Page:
By Brian T. Horowitz, Editor and Contributing Writer
Chris March, costume designer for artists such as Lady Gaga and a former contestant on Lifetime’s “Project Runway,” was the emcee.
“Geek can be chic,” March said in a statement. “It’s exciting to see technologists and fashion designers working side by side to create beautiful, stylish, yet functional fabrics and wearable tech accessories for all the fashionistas out there.”
Tech conference organizer Living in Digital Times hosted the event.
“Our bodies are the showcase for the next generation of CE devices,” said Robin Raskin, founder of Living in Digital Times. “We continue to see designers push the envelope with creations that use everything from sensors, 3-D printers, Arduino chips, LEDs and even brain controllers. From one-off prototypes to commonly available wristwear, eyewear and accessories, wearable technology is making a fashion statement.”
Designers for the runway show included eyewear lens manufacturer AdiensFocus and 3lectromode’s Valérie Lamontagne, who is a creative lead for Cirque du Soleil’s C:Lab.
“Not since the invention of the sewing machine has fashion had such a renaissance,” said FashionWare organizer Linda Nessim-Rubin, founder of Design Concepts DMC, a production company that hosts corporate events. “She predicted that this will be the year of fashion tech.”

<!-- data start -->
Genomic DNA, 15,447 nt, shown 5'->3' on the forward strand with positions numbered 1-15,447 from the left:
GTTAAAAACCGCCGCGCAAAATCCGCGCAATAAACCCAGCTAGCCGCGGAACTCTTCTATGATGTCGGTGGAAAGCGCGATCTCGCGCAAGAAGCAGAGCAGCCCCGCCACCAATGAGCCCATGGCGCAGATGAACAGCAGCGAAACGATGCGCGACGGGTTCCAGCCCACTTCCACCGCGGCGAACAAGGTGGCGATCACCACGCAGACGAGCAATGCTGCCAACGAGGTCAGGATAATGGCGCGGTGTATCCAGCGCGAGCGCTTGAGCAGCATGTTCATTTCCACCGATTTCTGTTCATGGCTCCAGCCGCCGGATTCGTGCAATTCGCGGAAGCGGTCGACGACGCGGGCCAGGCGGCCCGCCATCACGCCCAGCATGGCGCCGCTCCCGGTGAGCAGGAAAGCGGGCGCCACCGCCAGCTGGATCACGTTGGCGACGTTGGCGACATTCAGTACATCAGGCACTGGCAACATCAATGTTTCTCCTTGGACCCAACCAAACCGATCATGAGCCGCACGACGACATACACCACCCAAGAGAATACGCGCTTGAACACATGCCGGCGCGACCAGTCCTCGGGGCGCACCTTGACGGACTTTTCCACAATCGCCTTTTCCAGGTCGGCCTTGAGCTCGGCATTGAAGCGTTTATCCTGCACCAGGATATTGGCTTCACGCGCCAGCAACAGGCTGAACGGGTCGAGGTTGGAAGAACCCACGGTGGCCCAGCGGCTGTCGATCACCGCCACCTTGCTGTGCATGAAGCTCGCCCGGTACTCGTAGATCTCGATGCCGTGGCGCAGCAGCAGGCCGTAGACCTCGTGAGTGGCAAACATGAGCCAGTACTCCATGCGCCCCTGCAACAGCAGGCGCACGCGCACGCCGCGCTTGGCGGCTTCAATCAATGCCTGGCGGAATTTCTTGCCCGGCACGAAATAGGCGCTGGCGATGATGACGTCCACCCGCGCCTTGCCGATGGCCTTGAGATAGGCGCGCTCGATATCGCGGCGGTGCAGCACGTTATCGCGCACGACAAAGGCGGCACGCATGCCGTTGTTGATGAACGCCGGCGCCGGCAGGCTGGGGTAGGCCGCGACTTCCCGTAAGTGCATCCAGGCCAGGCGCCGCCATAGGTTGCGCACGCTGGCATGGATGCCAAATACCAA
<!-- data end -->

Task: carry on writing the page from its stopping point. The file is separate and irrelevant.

Electro-pop band Sidney York kicked off the show with a performance synchronized to LED lights on their costume, designed by Angela Dale, who is based in Canada.
Wires out of the way
For Dale, the strategy for a successful design is not allowing electronics to get in the way of fashion.
“I like to embed it so you don’t know it’s there until it comes on,” Dale told Power More.
“It has to be a really interesting-looking outfit without the electronics on, and then when the electronics — the LEDs — kick in, it’s like another level,” she said. “It’s like creating magic.”
When designing a costume for a performance, Dale considers the qualities, the fabric and the diffusion, or the way light reflects from an irregular surface.
“When I go shopping for fabric, I bring LEDs with me and I test out how it looks underneath,” Dale explained.
If LEDs are reflecting and diffusing well underneath the fabric, Dale says she’s on the right track.
Designers are able to control the LEDs in outfits using the DMX standard from the Entertainment Services Technology Association (ESTA).
Theaters use DMX to run lighting cues, and the technology runs over a radio frequency that doesn’t interfere with Wi-Fi or Bluetooth, Dale said.
Designers struggle with finding the right amount of power for the electronics in an outfit without making batteries visible, Dale noted.
“I’m always looking for the next best thing and trying to figure out better ways to wire things where this dress isn’t going to rip apart in wires,” Dale said.
One of the dresses Dale contributed to the FashionWare show was damaged in transit to the event due to being thrown around in a suitcase by a cab driver, Dale said.
“There’s always a bit of a challenge with how to travel with these pieces,” she said.
Batteries in fashion tech
The battery pack worn by performers Sydney York are designed to run for about two and a half hours. They’re the same type of lithium-ion batteries that can be found in smartphones and PCs, Dale noted.
Dale reduces the power used by the lights by blinking them on and off in an animated fashion.
“If they’re always blinking on and off, they use way less power, Dale said. “And they’re more interesting to look at when they’re animated.”
Check out our slide show below to see highlights from the Fashionware runway show at NYC’s CE Week.
CE Week: FashionWare takes over